P.S. If you have or plan to use your dog for Search and Rescue, make a game out of burying a favorite toy and letting them dig it out. As much as they tend to dig up our back yards, not all dogs understand that something can be “under” something else. Having them dig a toy out of the snow is a concept that will pay dividends later. They don’t need to search for it. Just let them watch you cover up their favorite toy and dig it out.

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Home School Event!

I had the best time yesterday at an event with a network of kids who are home-schooled. I was a bit intimidated at first, because of the range of ages involved. It’s not like speaking to a traditional classroom of X-graders, all at one age and reasonably close in comprehension skills. The home scho161102-home-school-1ol group included everyone from kindergarten to fourth grade, plus parents. How on earth could I do one explanation of Search and Rescue that would work for everybody?

My host Mattie was a great coach, and it simply wasn’t a problem. She let me know that “big words” were OK because that helps kids improve their vocabularies. She even helped me with the sensitive topic of describing cadaver dogs to youngsters.

The kids asked great questions and really seemed to enjoy watching Ruger do a basic SAR drill, a “runaway,” with one of their buddies.  For his part, Ruger loved the attention from the kiddos. Despite being a high-drive SAR dog, Ruger is able to channel his inner Therapy Dog and be gentle with the little ones.

Ruger and I are available for demonstrations or I can do readings from one of my books. You can reach us at K9Sierra <at>

Product Review – Garmin Tactix Bravo

If we were playing baseball, the new Garmin Tactix Bravo GPS Watch would be scored as a hit and an error.

dsc_2009The unit is a solid triple (just danged near a home run) when compared to the disappointing original Tactix. It’s much more intuitive to operate and customize, and the various screens are much easier to read in all light. For those of us with aging eyes, the extra contrast means you don’t always have to dig the reading glasses out of your pack.

The Time-To-Firstdsc_2002-Fix is awesome, meaning you won’t be standing around the parking lot waiting for the unit to figure out your starting point. The sensitivity also seems greatly enhanced, as the unit quickly determined my location inside my house. I would expect far fewer cases of lost lock even in the thickest of western Washington’s trees.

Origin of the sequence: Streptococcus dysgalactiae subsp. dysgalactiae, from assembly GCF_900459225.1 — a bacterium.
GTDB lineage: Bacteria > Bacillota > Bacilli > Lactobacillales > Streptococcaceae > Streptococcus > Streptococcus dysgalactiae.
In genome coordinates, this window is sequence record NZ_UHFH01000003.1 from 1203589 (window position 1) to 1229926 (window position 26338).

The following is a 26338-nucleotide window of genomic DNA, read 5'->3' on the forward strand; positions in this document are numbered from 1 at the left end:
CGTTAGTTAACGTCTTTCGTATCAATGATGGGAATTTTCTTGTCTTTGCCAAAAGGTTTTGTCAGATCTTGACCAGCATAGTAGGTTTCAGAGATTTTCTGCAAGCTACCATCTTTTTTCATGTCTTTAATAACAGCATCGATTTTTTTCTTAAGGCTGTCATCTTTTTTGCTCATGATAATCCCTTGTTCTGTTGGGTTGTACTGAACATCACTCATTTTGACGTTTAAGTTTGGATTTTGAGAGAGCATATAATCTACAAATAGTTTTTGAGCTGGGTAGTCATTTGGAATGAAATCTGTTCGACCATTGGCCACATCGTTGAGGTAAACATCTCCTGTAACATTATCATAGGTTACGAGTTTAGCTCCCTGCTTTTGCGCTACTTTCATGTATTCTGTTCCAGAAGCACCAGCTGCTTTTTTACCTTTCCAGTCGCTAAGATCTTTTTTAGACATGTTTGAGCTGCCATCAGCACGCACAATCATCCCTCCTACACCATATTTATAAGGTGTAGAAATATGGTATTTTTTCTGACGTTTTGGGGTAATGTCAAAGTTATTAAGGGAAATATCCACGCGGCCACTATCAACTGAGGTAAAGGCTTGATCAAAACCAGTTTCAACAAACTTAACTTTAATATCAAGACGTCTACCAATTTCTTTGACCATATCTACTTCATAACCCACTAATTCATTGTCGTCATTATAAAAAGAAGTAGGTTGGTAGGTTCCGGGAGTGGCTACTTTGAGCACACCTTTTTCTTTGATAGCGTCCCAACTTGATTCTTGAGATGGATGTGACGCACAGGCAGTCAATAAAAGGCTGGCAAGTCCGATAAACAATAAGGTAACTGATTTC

So that’s the hit- now here’s the error. (This one would make the nightly highlight reel.) Unlike its predecessor, the Bravo will not save tracks as .GPX files, which is the universal language of GPS units. For a device that purports to have a “Tactical Mode” this is a major omission.

connectWhen I’m going for a trail run, Garmin’s proprietary “.FIT” file format is just fine. It works with the online “Connect” service, and gives me great stats about heart rate, pace, etc. But on a Search and Rescue mission our GPS files need to be saved and offered to the local sheriff in the universal .GPX file format. We never know what mapping program the local sheriff will have. The only way to provide a .GPX file now is take my own computer, and use Garmin Basecamp to convert the .FIT file to a .GPX.

Ideally, Garmin should have the file format determined by the profile in use. In Trail Run Mode the user could set the Bravo to save the file as a .FIT. In Tactical Mode the user should be able to set the file output as a .GPX.

This is still a terrific watch/GPS/training tool, and I hope that developers at Garmin will be able to fix this huge omission in a future software update.

I give the Garmin Tactix Bravo a rating of: Four Satellites.

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What is SAR, really?

160817 River Rescue Glenn Farley of KING TV overlayed the Louisiana flood area on a map of Washington State. It covers an area from Seattle to Grand Coulee Dam, and from Everett south to Tacoma.

s we look at the world of search and rescue, we need to admit that SAR is really a collection of disciplines and skills, and we are bonded to many more brothers and sisters than might be obvious.

Who among us would be prepared for a SAR mission in which an enemy was trying to kill both our subject and ourselves? Yet that is a given in the world of military search and rescue.

If you’re in the Coast Guard, the ocean is usually trying to kill everyone involved, and that’s a much different dynamic than looking for a lost mushroom picker in a old-growth forest.

In Louisiana there are currently many search and rescue missions which involve anyone with a boat.  We wish them Godspeed as they work to save people from massive flooding.

Even firefighters at routine house fires do search-and-rescue, by circling the interior of burning buildings while keeping one hand on a wall.

Within our world of search and rescue we have trailing, air scent, cadaver, water search. We have counterparts in mantracking, 4×4, snow machine, mountain rescue and much more.

If you’re in SAR you’re part of a much larger fraternity than you might have known. All of us working together to save lives, one subject at a time. So take heart and be proud of your accomplishments. You’ve earned that.